At the Foundation for Food and Agriculture Research, we believe in harnessing science and technology for the betterment of the food and agriculture system and consequently improving quality of life for citizens of the U.S. and around the world.
Thus we seek innovative research ideas with potential to fill critical knowledge gaps and reveal yet unexplored research areas that advance science and provide results that are applicable directly to the food and agriculture system. We listen and learn from the community to identify pressing issues where our funding can: make a difference, propel science into application, and have the greatest impact. We consider the potential of the ideas to advance the mission of the U.S. Department of Agriculture (USDA). We examine ideas to determine the potential to generate public-private partnerships and joint funding. Once we commit to a research area, we define how we will achieve results, usually through a competitive grants process or through direct contracts to organizations and individuals who will conduct critical research and, importantly, deliver generated research results for real-world application. The Foundation staff constantly monitors our supported programs for relevance and effectiveness in providing solutions to challenges faced by the agriculture and food system, and adjusts when necessary to achieve our goals.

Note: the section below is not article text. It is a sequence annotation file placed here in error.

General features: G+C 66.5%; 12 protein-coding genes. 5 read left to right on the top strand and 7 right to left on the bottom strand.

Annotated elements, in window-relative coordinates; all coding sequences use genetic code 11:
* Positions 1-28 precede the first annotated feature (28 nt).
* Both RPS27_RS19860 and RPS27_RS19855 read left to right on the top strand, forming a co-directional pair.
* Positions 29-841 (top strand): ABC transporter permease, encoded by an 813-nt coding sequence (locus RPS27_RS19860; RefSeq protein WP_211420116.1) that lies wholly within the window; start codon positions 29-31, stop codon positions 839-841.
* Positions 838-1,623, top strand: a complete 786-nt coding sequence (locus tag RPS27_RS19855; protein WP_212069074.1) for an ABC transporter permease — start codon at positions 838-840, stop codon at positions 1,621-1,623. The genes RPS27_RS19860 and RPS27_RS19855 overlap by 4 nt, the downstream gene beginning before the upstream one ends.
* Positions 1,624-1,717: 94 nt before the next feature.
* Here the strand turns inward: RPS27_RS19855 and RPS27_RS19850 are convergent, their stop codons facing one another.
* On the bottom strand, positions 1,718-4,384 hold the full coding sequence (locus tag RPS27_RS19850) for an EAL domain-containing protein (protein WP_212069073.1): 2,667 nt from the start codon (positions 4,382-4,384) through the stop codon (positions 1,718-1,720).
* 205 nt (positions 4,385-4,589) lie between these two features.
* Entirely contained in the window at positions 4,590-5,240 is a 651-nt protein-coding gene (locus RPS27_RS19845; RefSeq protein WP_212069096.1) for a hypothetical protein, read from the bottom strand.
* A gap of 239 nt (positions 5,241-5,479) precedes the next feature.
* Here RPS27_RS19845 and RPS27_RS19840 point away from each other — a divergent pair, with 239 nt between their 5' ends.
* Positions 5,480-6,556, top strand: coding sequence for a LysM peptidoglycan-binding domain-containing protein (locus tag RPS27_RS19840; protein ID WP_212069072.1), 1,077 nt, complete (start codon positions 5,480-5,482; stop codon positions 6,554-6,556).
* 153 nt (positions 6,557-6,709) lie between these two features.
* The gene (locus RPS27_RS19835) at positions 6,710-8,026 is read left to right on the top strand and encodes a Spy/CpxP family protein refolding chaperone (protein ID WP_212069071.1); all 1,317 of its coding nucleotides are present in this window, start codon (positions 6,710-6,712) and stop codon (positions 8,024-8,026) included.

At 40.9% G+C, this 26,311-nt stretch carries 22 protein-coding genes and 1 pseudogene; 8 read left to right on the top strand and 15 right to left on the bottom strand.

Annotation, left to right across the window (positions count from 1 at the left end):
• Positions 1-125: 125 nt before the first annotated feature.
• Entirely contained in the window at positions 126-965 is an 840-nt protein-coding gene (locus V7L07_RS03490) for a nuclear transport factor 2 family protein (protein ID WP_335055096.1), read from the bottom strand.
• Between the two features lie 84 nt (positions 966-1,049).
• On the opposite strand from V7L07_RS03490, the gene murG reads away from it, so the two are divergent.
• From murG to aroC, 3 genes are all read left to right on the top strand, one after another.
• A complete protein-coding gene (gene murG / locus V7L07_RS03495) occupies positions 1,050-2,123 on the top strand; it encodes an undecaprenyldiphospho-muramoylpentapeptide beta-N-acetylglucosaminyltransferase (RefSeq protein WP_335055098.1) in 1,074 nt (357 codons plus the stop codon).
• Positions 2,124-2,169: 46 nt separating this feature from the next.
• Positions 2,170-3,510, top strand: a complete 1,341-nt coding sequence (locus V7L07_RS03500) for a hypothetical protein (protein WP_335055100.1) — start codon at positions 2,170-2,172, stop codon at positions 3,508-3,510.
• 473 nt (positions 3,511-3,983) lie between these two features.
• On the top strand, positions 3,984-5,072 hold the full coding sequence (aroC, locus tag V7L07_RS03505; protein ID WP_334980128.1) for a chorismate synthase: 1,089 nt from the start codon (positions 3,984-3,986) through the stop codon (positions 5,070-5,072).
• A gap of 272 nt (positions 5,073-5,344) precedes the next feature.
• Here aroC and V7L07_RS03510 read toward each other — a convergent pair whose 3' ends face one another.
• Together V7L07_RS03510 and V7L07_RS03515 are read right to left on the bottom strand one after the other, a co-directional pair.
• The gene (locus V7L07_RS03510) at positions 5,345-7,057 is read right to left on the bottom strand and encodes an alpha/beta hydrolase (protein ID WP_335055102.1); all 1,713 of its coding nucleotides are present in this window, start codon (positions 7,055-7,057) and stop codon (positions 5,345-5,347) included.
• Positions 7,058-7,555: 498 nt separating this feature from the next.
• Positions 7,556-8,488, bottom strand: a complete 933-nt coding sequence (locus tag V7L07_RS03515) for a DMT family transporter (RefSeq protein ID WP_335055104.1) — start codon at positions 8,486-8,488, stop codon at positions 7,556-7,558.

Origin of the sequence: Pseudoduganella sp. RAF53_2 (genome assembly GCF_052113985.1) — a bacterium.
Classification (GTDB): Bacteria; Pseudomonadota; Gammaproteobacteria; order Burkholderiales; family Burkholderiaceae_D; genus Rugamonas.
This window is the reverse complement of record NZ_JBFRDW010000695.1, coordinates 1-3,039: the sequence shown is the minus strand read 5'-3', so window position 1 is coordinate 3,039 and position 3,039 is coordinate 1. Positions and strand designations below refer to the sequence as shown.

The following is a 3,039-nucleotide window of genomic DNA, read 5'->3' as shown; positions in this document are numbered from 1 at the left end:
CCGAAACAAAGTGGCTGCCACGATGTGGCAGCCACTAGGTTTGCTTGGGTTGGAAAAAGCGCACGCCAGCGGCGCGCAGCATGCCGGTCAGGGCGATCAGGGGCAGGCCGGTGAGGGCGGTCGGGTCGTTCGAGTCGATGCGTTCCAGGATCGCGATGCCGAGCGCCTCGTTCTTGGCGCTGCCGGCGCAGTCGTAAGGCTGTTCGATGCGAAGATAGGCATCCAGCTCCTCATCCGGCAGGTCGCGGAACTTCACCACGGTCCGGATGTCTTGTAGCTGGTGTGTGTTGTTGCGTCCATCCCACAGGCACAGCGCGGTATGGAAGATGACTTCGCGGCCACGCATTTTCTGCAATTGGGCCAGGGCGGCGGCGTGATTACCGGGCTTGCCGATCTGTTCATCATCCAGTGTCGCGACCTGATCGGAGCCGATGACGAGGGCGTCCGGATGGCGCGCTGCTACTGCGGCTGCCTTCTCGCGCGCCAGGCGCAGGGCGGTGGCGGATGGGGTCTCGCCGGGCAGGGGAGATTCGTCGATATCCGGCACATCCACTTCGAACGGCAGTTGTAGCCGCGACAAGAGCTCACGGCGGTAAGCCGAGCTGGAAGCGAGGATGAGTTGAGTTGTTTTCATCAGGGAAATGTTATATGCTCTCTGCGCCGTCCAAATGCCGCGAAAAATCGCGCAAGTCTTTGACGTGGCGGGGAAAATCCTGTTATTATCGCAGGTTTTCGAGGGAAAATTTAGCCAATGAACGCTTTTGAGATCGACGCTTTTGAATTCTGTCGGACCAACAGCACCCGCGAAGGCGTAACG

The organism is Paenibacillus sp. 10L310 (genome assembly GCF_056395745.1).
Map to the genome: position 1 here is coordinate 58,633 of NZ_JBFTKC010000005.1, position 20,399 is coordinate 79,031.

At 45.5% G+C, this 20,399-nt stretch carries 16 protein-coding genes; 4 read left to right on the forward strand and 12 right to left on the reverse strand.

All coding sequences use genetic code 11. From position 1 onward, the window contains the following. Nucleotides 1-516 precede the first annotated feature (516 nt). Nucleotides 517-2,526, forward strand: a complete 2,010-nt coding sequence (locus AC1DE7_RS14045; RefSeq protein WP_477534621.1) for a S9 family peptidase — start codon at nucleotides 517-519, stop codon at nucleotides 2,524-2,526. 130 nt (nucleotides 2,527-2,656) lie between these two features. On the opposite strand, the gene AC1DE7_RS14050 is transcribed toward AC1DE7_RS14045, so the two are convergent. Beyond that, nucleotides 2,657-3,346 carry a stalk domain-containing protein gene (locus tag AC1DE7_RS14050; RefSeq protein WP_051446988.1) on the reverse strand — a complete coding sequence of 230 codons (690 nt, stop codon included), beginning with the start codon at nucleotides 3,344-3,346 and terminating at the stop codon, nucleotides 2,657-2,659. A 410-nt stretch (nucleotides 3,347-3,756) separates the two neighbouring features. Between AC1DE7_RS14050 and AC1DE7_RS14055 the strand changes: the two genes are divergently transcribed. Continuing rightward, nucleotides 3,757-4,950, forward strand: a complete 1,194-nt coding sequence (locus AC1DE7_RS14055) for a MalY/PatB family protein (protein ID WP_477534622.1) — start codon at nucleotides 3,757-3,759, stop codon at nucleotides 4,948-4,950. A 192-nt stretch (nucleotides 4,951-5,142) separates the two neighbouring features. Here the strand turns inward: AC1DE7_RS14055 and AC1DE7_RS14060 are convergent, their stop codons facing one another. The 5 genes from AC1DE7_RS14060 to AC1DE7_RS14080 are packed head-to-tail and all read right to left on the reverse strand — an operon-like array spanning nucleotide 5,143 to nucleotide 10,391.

Frequently Asked Questions
What Concepts Does the Foundation for Food and Agriculture Research Consider?
The Foundation for Food and Agriculture Research (FFAR) evaluates potential concepts based on the following criteria.
Concepts for potential FFAR programs must include:
» Strategic Alignment: Fulfills a component of FFAR’s mission and falls within one or more of FFAR’s seven Challenge Areas.
» Partnership: Addresses challenges that are ripe for public private partnership because of shared goals.